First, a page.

A. Request to Quash

         On timely motion, a court must quash or modify any subpoena that “requires disclosure of privileged or other protected matter [or] subjects a person to undue burden.” Fed.R.Civ.P. 45(d)(3)(A). A party has standing to move to quash a subpoena issued to a third party when “the subpoena infringes on the movant's legitimate interests.” United States v. Raineri, 67- F.2d 702, 712 (7th Cir. 1982). Courts have found even the “minimal privacy interest” inherent in linking a movant's personally identifying information to his online activity sufficient to confer standing to file a motion to quash on the basis of protected privacy interests. See, e.g., Sunlust Pictures v. Does 1-75, No. 12 C 1524, 2012 WL 3717768 (N.D. Ill. Aug. 27, 2012).

         The party seeking to quash a third-party subpoena under Rule 45(d) bears the burden of demonstrating that the information sought is privileged. Third Degree Films, Inc. v. Does 1-2010, 4:11-MC-2, 2011 WL 4759283 (N.D. Ind. Oct. 6, 2011). However, “there is no expectation of privacy in Internet subscriber information because it has already been exposed to a third party, the Internet Service Provider.” Malibu Media, LLC v. John Does 1-14, 287 F.R.D. 513, 516-19 (N.D. Ind. 2012) (citations omitted). In support of his motion, Doe 1 explains that he was not aware people were accessing the internet through his unsecured wireless internet signal, and that the wifi account has since been protected by a password. Doe 1 makes no argument that the information sought by the subpoena is privileged or protected. Plaintiff in response asserts that Doe 1's argument constitutes a denial of liability, consideration of which is premature at this stage of the litigation. Because the subpoena here does not require disclosure of protected matter, there is no basis for quashing it.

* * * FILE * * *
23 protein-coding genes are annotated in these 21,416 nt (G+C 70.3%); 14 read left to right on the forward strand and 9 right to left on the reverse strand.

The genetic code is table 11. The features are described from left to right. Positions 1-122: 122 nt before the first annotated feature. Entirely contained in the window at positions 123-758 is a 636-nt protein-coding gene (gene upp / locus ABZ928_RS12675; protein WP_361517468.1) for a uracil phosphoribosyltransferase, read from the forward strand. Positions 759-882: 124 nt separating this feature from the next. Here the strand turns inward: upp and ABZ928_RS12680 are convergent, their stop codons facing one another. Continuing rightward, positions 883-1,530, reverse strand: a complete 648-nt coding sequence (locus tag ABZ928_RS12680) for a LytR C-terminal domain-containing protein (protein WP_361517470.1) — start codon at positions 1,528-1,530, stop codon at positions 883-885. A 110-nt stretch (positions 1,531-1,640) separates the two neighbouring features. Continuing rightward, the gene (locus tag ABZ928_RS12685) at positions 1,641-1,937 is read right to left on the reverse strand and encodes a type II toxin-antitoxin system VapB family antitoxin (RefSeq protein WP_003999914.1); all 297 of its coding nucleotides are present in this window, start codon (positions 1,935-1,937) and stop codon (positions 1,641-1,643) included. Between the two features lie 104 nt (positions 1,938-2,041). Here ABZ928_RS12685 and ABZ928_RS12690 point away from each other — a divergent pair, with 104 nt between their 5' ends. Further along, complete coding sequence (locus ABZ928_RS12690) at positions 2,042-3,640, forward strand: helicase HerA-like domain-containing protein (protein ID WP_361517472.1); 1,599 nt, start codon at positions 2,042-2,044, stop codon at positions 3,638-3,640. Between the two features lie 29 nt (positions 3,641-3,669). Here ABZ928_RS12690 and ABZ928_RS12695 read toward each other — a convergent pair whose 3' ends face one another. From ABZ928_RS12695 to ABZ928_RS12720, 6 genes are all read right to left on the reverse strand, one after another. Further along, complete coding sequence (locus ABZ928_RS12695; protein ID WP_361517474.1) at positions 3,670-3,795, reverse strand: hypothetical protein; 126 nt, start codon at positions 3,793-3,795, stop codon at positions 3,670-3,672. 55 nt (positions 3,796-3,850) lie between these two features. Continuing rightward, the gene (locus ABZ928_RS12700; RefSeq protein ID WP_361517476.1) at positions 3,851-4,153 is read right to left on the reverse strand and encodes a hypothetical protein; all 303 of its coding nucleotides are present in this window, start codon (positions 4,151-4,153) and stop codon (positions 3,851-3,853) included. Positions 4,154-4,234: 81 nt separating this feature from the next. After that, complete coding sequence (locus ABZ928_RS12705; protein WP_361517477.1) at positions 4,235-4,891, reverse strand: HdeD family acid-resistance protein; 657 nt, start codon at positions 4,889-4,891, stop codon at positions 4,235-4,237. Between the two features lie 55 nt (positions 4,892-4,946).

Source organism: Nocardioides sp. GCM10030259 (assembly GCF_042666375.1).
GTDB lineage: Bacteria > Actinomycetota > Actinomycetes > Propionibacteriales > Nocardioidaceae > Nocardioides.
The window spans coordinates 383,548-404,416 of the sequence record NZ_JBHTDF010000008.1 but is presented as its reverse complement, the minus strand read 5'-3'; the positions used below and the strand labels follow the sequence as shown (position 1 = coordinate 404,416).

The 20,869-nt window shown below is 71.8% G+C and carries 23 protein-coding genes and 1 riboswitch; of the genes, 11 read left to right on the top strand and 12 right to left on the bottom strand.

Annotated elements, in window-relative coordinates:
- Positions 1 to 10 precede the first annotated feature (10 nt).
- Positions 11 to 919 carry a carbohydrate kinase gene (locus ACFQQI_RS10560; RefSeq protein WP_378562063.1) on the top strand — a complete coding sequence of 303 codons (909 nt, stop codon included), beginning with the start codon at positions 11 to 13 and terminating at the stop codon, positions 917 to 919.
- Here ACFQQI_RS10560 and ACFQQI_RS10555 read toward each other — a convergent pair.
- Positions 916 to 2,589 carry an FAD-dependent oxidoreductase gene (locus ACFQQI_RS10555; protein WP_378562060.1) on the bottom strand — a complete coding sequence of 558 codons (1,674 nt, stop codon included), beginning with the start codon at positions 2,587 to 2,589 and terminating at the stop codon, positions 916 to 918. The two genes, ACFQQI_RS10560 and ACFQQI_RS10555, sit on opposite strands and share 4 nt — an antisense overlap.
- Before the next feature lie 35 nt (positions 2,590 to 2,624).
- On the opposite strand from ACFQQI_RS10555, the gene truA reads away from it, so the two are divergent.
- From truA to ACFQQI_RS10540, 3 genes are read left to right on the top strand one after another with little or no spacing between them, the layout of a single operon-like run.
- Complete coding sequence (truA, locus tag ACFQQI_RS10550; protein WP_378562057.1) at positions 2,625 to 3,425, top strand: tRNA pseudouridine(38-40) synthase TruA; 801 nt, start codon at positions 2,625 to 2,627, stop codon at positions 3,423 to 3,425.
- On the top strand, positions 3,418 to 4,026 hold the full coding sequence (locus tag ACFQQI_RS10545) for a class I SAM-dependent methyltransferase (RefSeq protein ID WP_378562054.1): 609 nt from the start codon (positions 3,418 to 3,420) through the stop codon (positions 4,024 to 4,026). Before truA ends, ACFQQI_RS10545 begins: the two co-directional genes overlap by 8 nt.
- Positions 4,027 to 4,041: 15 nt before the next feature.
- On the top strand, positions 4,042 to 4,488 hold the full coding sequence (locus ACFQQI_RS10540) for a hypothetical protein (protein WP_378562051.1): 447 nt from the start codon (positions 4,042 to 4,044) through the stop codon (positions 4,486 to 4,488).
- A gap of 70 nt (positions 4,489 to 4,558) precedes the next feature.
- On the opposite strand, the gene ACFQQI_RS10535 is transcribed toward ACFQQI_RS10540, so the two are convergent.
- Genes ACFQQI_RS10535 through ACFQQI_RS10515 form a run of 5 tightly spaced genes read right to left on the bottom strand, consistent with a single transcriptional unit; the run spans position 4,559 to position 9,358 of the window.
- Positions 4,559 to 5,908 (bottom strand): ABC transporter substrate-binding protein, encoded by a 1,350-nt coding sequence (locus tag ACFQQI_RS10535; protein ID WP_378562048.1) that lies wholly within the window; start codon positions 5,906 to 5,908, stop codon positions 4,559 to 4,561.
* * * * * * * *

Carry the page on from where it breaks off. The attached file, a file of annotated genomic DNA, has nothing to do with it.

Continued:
B. Protective Order